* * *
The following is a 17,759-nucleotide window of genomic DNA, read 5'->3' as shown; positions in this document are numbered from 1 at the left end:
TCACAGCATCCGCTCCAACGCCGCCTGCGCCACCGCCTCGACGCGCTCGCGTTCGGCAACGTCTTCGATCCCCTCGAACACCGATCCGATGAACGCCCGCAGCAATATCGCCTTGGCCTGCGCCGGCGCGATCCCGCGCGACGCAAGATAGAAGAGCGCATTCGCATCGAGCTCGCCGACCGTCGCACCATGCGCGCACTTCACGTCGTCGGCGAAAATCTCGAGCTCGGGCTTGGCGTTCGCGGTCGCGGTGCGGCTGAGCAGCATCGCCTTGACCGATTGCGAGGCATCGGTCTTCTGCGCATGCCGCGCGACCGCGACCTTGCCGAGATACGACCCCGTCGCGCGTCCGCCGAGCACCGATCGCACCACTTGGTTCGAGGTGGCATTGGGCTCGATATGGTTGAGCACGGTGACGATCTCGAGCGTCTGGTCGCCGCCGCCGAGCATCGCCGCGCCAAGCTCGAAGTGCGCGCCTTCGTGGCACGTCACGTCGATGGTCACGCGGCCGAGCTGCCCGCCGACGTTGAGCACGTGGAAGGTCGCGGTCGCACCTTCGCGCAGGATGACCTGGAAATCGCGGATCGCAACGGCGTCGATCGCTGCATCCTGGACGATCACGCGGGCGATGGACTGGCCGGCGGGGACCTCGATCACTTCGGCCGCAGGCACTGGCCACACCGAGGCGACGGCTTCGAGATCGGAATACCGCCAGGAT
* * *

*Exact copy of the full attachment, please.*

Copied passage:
The following is a 17,759-nucleotide window of genomic DNA, read 5'->3' as shown; positions in this document are numbered from 1 at the left end:
TCACAGCATCCGCTCCAACGCCGCCTGCGCCACCGCCTCGACGCGCTCGCGTTCGGCAACGTCTTCGATCCCCTCGAACACCGATCCGATGAACGCCCGCAGCAATATCGCCTTGGCCTGCGCCGGCGCGATCCCGCGCGACGCAAGATAGAAGAGCGCATTCGCATCGAGCTCGCCGACCGTCGCACCATGCGCGCACTTCACGTCGTCGGCGAAAATCTCGAGCTCGGGCTTGGCGTTCGCGGTCGCGGTGCGGCTGAGCAGCATCGCCTTGACCGATTGCGAGGCATCGGTCTTCTGCGCATGCCGCGCGACCGCGACCTTGCCGAGATACGACCCCGTCGCGCGTCCGCCGAGCACCGATCGCACCACTTGGTTCGAGGTGGCATTGGGCTCGATATGGTTGAGCACGGTGACGATCTCGAGCGTCTGGTCGCCGCCGCCGAGCATCGCCGCGCCAAGCTCGAAGTGCGCGCCTTCGTGGCACGTCACGTCGATGGTCACGCGGCCGAGCTGCCCGCCGACGTTGAGCACGTGGAAGGTCGCGGTCGCACCTTCGCGCAGGATGACCTGGAAATCGCGGATCGCAACGGCGTCGATCGCTGCATCCTGGACGATCACGCGGGCGATGGACTGGCCGGCGGGGACCTCGATCACTTCGGCCGCAGGCACTGGCCACACCGAGGCGACGGCTTCGAGATCGGAATACCGCCAGGAT